The Political Graveyard: A Database of American History
Politicians Killed in the Revolutionary War

Very incomplete list!

in chronological order

  Francis Nash (1742-1777) — of Hillsborough, Orange County, N.C. Born in Prince Edward County, Va., 1742. Member of North Carolina state legislature, 1764; general in the Continental Army during the Revolutionary War. Welsh ancestry. During the Battle of Germanown, he was hit by cannonball and musket shot, was mortally wounded, and died soon after, in Montgomery County, Pa., October 7, 1777 (age about 35 years). Interment at Towamencin Mennonite Churchyard, Near Lansdale, Montgomery County, Pa.
  Relatives: Son of Abner Nash (1685-1732) and Elizabeth (Hinton) Nash; brother of Abner Nash (1740-1786); married to Sally Moore.
  Nash County, N.C. is named for him.
  The city of Nashville, Tennessee, is named for him.  — The town of Nashville, North Carolina, is named for him.
  See also Wikipedia article — Find-A-Grave memorial
  Cornelius Harnett (1723-1781) — of North Carolina. Born near Edenton, Chowan County, N.C., April 20, 1723. Delegate to Continental Congress from North Carolina, 1777. Captured by the British in January 1781, and died as a prisoner, of disease contracted in captivity, in Wilmington, New Hanover County, N.C., April 20, 1781 (age 58 years, 0 days). Interment at St. James' Churchyard, Wilmington, N.C.
  Harnett County, N.C. is named for him.
  See also congressional biography — Govtrack.us page
  Nathaniel Scudder (1733-1781) — of Monmouth County, N.J. Born in Monmouth Court House (now Freehold), Monmouth County, N.J., May 10, 1733. Delegate to Continental Congress from New Jersey, 1778-79; member of New Jersey state house of assembly from Monmouth County, 1780. Killed while resisting an invading party of the British Army during the Revolutionary War, at Blacks Point, near Shrewsbury, Monmouth County, N.J., October 17, 1781 (age 48 years, 160 days). Interment at Tennent Church Graveyard, Tennent, N.J.
  See also congressional biography — Govtrack.us page
  Stephen Trigg (1742-1782) — Born in Spotsylvania County, Va., 1742. Colonel in the Continental Army during the Revolutionary War; member of Virginia state house of delegates, 1779-80. Killed in the Battle of Blue Licks, in what is now Robertson County, Ky., August 19, 1782 (age about 40 years). Interment somewhere in Nicholas County, Ky.
  Relatives: Son of William Trigg and Mary (Johns) Trigg; brother of John Johns Trigg and Abram Trigg; married 1758 to Mary Christian; grandfather of Stephen Trigg Logan.
  Political family: Trigg family of Virginia.
  Trigg County, Ky. is named for him.
  John Laurens (1754-1782) — of South Carolina. Born in Charleston, Charleston County, S.C., October 28, 1754. Colonel in the Continental Army during the Revolutionary War; member of South Carolina state house of representatives, 1779-80, 1782. Killed in battle, in Barnwell County, S.C., August 27, 1782 (age 27 years, 303 days). Interment at Mepkin Abbey, Moncks Corner, S.C.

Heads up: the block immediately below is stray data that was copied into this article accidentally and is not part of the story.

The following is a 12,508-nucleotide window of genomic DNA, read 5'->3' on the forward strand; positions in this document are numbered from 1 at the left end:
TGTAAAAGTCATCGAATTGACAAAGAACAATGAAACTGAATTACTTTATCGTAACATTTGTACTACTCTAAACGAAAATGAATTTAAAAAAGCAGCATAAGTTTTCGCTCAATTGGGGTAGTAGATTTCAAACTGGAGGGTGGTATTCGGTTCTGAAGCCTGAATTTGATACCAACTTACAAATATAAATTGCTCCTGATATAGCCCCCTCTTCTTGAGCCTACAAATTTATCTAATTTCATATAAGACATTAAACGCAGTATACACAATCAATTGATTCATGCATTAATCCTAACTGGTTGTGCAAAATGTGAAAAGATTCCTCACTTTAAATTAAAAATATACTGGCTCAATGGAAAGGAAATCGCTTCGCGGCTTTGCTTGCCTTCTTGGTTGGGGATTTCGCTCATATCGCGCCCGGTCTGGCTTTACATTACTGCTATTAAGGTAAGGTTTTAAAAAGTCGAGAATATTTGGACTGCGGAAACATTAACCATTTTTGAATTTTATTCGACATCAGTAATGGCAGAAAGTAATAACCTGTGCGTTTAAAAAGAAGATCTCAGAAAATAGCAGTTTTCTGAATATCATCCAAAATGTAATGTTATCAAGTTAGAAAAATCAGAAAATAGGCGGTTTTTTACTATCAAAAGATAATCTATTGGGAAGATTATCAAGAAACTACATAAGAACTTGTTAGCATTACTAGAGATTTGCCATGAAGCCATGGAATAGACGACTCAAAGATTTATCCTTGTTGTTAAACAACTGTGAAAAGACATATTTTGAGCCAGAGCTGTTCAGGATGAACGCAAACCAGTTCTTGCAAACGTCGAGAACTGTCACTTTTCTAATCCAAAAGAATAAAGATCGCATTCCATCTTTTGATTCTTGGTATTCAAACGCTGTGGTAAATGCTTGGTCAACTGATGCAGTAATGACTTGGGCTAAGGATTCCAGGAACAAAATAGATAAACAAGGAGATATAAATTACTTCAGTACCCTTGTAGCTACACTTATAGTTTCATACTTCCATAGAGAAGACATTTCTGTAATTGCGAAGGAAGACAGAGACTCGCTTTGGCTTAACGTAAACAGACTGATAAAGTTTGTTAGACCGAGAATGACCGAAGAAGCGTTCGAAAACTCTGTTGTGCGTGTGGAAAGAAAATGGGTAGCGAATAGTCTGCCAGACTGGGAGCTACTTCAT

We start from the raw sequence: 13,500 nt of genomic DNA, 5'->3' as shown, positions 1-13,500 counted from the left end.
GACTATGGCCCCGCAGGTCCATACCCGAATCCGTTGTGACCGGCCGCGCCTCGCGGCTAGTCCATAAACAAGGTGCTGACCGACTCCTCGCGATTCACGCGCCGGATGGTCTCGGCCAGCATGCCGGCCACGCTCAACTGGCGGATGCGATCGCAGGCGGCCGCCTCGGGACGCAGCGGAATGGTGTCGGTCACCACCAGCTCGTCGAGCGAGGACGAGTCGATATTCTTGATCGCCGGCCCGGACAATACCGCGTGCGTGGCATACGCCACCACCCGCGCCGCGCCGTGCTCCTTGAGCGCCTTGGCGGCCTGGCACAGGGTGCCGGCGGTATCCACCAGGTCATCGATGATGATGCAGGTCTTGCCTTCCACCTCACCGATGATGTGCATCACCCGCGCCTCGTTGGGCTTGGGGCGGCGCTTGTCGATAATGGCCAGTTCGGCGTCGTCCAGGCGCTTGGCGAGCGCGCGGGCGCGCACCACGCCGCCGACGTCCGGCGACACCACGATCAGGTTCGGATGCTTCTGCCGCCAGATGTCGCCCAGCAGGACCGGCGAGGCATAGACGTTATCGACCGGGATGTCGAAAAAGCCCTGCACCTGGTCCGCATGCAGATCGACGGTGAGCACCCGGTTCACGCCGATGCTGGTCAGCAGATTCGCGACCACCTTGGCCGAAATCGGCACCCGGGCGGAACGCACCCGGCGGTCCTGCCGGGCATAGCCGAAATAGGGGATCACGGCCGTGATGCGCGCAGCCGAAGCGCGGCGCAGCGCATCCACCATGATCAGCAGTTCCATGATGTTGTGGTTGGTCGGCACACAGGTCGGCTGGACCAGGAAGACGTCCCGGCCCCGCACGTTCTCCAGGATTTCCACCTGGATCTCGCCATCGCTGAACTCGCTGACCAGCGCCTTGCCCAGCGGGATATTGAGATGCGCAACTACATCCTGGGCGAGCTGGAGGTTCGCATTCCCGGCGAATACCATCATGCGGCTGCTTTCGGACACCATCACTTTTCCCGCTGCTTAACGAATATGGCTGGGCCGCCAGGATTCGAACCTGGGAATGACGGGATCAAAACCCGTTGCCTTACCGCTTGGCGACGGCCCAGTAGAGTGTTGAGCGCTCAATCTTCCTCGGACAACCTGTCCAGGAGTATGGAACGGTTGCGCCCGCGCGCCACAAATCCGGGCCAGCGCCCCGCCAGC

Relatives: Son of Henry Laurens and Eleanor Delamere (Ball) Laurens; uncle of Henry Laurens Pinckney.
  Political family: Pinckney-Middleton family of Charleston, South Carolina (subset of the Four Thousand Related Politicians).
  See also NNDB dossier — Find-A-Grave memorial
"Enjoy the hospitable entertainment of a political graveyard."
Henry L. Clinton, Apollo Hall, New York City, February 3, 1872
The Political Graveyard

The Political Graveyard is a web site about U.S. political history and cemeteries. Founded in 1996, it is the Internet's most comprehensive free source for American political biography, listing 320,919 politicians, living and dead.
  The coverage of this site includes (1) the President, Vice President, members of Congress, elected state and territorial officeholders in all fifty states, the District of Columbia, and U.S. territories; and the chief elected official, typically the mayor, of qualifying municipalities; (2) candidates at election, including primaries, for any of the above; (3) all federal judges and all state appellate judges; (4) certain federal officials, including the federal cabinet, diplomatic chiefs of mission, consuls, U.S. district attorneys, collectors of customs and internal revenue, members of major federal commissions; and political appointee (pre-1969) postmasters of qualifying communities; (5) state and national political party officials, including delegates, alternate delegates, and other participants in national party nominating conventions; (6) Americans who served as "honorary" consuls for other nations before 1950. Note: municipalities or communities "qualify", for Political Graveyard purposes, if they have at least half a million person-years of history, inclusive of predecessor, successor, and merged entities.  
  The listings are incomplete; development of the database is a continually ongoing project.  
  Information on this page — and on all other pages of this site — is believed to be accurate, but is not guaranteed. Users are advised to check with other sources before relying on any information here.  
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